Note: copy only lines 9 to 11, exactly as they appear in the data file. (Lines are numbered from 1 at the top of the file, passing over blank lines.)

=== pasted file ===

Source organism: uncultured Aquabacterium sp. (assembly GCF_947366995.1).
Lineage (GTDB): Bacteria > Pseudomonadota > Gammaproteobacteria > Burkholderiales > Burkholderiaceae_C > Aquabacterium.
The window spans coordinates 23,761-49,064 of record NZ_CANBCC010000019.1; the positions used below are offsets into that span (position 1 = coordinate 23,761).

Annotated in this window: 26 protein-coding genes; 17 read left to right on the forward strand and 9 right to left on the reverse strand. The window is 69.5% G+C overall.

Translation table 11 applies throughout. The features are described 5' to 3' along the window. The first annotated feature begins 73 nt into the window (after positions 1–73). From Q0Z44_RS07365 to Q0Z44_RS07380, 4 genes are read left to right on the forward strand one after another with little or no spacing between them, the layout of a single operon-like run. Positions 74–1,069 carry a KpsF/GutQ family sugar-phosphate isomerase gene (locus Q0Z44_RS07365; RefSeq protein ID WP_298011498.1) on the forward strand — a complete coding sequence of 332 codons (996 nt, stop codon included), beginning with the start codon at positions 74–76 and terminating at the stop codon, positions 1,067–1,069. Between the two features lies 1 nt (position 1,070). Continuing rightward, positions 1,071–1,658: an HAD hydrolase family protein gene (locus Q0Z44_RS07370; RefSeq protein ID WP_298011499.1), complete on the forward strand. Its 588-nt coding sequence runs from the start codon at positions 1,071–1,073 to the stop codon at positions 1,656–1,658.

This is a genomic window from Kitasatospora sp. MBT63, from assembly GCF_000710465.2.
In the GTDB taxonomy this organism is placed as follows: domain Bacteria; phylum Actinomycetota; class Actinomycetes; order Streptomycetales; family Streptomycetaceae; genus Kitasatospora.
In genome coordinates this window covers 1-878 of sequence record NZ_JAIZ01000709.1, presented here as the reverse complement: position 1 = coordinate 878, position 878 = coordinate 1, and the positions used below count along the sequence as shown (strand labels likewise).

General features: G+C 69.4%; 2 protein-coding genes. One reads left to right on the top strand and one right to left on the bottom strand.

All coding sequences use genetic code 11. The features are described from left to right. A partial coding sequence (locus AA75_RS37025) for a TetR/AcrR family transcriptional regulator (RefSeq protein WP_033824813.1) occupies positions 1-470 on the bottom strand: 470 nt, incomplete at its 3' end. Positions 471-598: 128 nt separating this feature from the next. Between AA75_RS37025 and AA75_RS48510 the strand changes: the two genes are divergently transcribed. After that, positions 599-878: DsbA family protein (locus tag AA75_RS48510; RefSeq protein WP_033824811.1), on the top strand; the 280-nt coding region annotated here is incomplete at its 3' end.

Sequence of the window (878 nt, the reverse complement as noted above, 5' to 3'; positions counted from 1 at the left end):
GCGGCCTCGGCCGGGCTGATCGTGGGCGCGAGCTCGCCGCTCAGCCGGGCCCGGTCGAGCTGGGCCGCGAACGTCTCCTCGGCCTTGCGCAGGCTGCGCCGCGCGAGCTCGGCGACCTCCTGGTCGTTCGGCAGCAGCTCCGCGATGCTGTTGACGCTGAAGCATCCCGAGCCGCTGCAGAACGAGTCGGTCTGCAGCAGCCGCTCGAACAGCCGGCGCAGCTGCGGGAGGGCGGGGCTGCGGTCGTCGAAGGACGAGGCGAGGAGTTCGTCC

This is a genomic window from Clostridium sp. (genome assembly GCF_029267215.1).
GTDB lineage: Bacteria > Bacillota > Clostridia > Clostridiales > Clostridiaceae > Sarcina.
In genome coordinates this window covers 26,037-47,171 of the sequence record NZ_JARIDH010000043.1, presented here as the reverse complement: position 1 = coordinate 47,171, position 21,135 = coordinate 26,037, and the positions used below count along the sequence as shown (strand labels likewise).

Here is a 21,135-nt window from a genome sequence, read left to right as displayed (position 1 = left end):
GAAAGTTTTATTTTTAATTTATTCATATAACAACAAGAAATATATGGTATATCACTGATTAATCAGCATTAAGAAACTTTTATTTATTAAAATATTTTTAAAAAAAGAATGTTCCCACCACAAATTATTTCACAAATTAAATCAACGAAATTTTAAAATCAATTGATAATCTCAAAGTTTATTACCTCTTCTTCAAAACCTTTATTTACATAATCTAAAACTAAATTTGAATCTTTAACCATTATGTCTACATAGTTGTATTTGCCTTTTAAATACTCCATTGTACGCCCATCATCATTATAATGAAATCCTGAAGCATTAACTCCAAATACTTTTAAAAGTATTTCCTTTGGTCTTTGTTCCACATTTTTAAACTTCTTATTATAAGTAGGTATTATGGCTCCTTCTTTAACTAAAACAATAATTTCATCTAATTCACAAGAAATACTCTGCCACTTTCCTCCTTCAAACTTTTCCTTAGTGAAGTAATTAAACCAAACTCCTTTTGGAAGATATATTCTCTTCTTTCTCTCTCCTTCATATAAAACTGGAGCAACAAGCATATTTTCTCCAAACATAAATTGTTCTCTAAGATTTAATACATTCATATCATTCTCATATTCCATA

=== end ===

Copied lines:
General features: G+C 69.4%; 2 protein-coding genes. One reads left to right on the top strand and one right to left on the bottom strand.

All coding sequences use genetic code 11. The features are described from left to right. A partial coding sequence (locus AA75_RS37025) for a TetR/AcrR family transcriptional regulator (RefSeq protein WP_033824813.1) occupies positions 1-470 on the bottom strand: 470 nt, incomplete at its 3' end. Positions 471-598: 128 nt separating this feature from the next. Between AA75_RS37025 and AA75_RS48510 the strand changes: the two genes are divergently transcribed. After that, positions 599-878: DsbA family protein (locus tag AA75_RS48510; RefSeq protein WP_033824811.1), on the top strand; the 280-nt coding region annotated here is incomplete at its 3' end.

Sequence of the window (878 nt, the reverse complement as noted above, 5' to 3'; positions counted from 1 at the left end):